The changes to women's pension have been brought in too quickly, and my colleagues and I in the SNP are supportive of the campaign against the Government’s proposal. My colleague, Eilidh Whiteford MP said back in 2011 that the issue was not only the pace of change, but it was about the context of a lifetime of low pay and inequality faced by many women. I was pleased to see that my colleague, Ian Blackford MP, the SNP’s Pensions spokesperson, was able to secure a debate in Westminster Hall in November and raised this matter with the Government’s Economic Secretary. It is only right that the Government are held to account over their actions, as it had previously stated in 2011 that they would consider transitional arrangements to ensure that women were not impacted disproportionately from the change. I have seen no evidence of this actually happening and they have been unable to confirm what had been done to protect women born in the 1950s. Although I was unable to do so myself, a number of my colleagues also attended the November debate in Westminster Hall, and if you are interested in some of the details of what they said, you can access Hansard via this link.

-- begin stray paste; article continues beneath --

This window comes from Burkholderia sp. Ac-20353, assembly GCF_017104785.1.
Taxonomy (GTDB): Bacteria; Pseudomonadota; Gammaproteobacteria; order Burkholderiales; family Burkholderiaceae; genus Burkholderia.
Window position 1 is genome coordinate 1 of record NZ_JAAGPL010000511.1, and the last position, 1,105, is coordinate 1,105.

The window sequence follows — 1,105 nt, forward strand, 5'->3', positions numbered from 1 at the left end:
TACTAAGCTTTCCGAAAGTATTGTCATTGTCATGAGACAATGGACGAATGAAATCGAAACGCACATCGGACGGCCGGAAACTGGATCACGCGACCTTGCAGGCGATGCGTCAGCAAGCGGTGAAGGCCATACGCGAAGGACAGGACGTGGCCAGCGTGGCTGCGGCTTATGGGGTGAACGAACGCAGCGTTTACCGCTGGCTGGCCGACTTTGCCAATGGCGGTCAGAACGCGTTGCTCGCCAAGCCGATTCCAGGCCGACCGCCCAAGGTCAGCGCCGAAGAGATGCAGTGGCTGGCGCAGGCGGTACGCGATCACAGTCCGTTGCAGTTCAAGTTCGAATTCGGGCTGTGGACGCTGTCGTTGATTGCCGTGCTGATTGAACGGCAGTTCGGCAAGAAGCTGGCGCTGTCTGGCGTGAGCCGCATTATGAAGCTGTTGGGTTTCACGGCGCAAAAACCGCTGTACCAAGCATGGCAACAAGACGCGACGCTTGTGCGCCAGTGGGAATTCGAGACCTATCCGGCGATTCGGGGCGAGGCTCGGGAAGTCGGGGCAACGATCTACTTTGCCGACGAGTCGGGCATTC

My colleagues and I will continue to question the Government on this matter because nobody should face inequality in their retirement plans because of when they were born. Indeed Mhairi Black will be leading a backbench debate in the Main Chamber on January 7th.